John Stonestreet and David Carlson on Why Forgetting the Holocaust is Disastrous

Millions of religious and ethnic minorities—men, women, and children—herded on to trains, hauled away to concentration camps for “reeducation,” used for slave labor, their heads shaved and hair used for products sold to support the government. Women forcibly sterilized, babies forcibly aborted. All of this sounds familiar doesn’t it?

It should, but according to a survey released last week, it likely will not. A significant number of U.S. adults under 40 lack “basic” knowledge of the Holocaust, which left 6 million Jews dead during World War II, as well as millions of members of other ethnic and social groups. This 50-state poll, commissioned by the Conference on Jewish Material Claims Against Germany, found that 63 percent of U.S. adults between 18 and 39 years old did not know that 6 million Jews were killed during the Holocaust. Forty-eight percent could not name even one of the more than 40,000 concentration camps and ghettos operating in Europe in the 1930s and ’40s.

In other words, for a growing number of Americans, the words “Auschwitz” and “Dachau” don’t ring a bell, much less what happened behind their gates.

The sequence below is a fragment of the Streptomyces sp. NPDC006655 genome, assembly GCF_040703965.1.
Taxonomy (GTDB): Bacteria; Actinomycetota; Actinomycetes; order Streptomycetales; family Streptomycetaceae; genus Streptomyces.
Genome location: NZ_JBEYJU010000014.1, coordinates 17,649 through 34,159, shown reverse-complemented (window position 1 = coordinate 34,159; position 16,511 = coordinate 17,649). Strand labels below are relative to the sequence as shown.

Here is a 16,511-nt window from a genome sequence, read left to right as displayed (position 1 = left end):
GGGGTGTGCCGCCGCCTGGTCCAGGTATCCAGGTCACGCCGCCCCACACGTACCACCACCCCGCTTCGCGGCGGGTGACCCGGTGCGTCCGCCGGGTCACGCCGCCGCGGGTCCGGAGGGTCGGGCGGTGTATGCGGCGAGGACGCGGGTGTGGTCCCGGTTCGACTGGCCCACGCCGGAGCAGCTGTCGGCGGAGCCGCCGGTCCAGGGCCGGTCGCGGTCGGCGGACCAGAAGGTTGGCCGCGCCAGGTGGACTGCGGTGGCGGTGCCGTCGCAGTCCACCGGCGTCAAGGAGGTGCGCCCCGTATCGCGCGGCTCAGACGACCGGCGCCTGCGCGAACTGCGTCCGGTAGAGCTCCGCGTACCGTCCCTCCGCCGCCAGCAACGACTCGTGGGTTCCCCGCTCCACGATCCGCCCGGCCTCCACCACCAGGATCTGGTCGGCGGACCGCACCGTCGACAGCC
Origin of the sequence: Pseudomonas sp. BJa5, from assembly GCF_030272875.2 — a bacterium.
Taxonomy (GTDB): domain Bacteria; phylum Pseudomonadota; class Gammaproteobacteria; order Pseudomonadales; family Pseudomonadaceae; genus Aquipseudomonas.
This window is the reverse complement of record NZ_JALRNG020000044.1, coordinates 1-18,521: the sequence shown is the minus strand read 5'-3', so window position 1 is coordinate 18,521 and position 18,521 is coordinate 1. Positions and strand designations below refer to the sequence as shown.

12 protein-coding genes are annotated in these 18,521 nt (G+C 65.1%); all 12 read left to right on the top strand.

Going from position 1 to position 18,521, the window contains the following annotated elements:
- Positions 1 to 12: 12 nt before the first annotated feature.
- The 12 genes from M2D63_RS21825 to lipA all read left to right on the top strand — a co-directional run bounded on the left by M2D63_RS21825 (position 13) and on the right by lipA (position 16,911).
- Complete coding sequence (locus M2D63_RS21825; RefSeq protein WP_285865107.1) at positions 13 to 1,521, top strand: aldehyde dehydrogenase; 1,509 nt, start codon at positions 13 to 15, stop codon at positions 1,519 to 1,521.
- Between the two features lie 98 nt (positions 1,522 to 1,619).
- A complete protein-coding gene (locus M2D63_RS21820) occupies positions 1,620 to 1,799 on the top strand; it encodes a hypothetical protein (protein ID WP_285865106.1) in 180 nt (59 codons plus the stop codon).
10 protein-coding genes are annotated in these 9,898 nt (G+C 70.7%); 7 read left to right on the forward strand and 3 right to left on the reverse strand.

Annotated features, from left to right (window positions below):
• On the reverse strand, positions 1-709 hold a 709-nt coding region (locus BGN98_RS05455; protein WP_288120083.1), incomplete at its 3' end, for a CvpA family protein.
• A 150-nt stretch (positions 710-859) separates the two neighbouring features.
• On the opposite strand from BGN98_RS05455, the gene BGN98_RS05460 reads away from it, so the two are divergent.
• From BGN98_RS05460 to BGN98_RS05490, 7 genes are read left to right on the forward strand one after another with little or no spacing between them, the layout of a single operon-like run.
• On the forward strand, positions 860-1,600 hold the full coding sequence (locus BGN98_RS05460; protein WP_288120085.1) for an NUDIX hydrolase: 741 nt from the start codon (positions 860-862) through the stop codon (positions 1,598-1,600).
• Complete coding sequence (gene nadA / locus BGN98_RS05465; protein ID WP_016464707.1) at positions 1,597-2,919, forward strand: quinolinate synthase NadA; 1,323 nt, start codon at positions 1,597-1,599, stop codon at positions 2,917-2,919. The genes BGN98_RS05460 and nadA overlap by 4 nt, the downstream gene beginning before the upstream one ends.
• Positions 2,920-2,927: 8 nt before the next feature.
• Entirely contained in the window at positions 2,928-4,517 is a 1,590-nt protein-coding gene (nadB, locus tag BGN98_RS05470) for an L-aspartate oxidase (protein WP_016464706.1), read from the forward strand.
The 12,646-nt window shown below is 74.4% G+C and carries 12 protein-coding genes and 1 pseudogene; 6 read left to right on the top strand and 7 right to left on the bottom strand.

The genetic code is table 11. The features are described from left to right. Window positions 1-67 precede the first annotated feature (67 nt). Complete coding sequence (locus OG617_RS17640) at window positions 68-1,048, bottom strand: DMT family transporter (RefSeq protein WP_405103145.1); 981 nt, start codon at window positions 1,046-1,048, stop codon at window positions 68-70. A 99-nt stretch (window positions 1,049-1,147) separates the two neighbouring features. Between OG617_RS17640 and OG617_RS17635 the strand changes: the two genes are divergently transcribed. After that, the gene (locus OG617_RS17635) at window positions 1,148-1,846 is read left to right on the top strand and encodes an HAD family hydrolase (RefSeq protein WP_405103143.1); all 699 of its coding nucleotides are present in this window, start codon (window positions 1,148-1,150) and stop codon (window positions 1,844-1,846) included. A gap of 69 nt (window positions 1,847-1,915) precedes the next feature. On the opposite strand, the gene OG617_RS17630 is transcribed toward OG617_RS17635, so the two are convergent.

Does it really matter that a generation has emerged lacking basic history? After all, it actually makes for some pretty funny man-on-the-street interviews on “Jimmy Kimmel Live.”

Of course, it’s a bit more serious than that. Just in the past several months, for example, among the statues torn down and defaced by rioting mobs include statues of Frederick Douglass, Abraham Lincoln, and the Massachusetts 54th Regiment statue in Boston. The 54th Regiment, by the way, was a Union Regiment in the Civil War made up of African Americans, many of whom gave their lives fighting for freedom and the end of slavery.

In other words, the ignorance of history means the inability to distinguish between heroes and villains. But it’s even worse than that. Earlier, when I was describing trains and camps and forced labor and torture and death, I wasn’t talking about Germany or Poland from the 1940s. I was talking about China’s treatment of Muslim Uighurs and other religious minorities right now.

Historical ignorance not only prevents us from learning from the evils of the past, we risk not even being able to recognize the evils of the past when they reemerge in our time. In Nigeria, for example, tens of thousands of Christians have been and, as recently as last week, are still being abducted, raped, and murdered by militant Islamists. The word that describes this is genocide, historically coined along with the phrase “never again.” Yet, in China and Nigeria genocide is happening again.

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SOURCE: Christian Post, John Stonestreet and David Carlson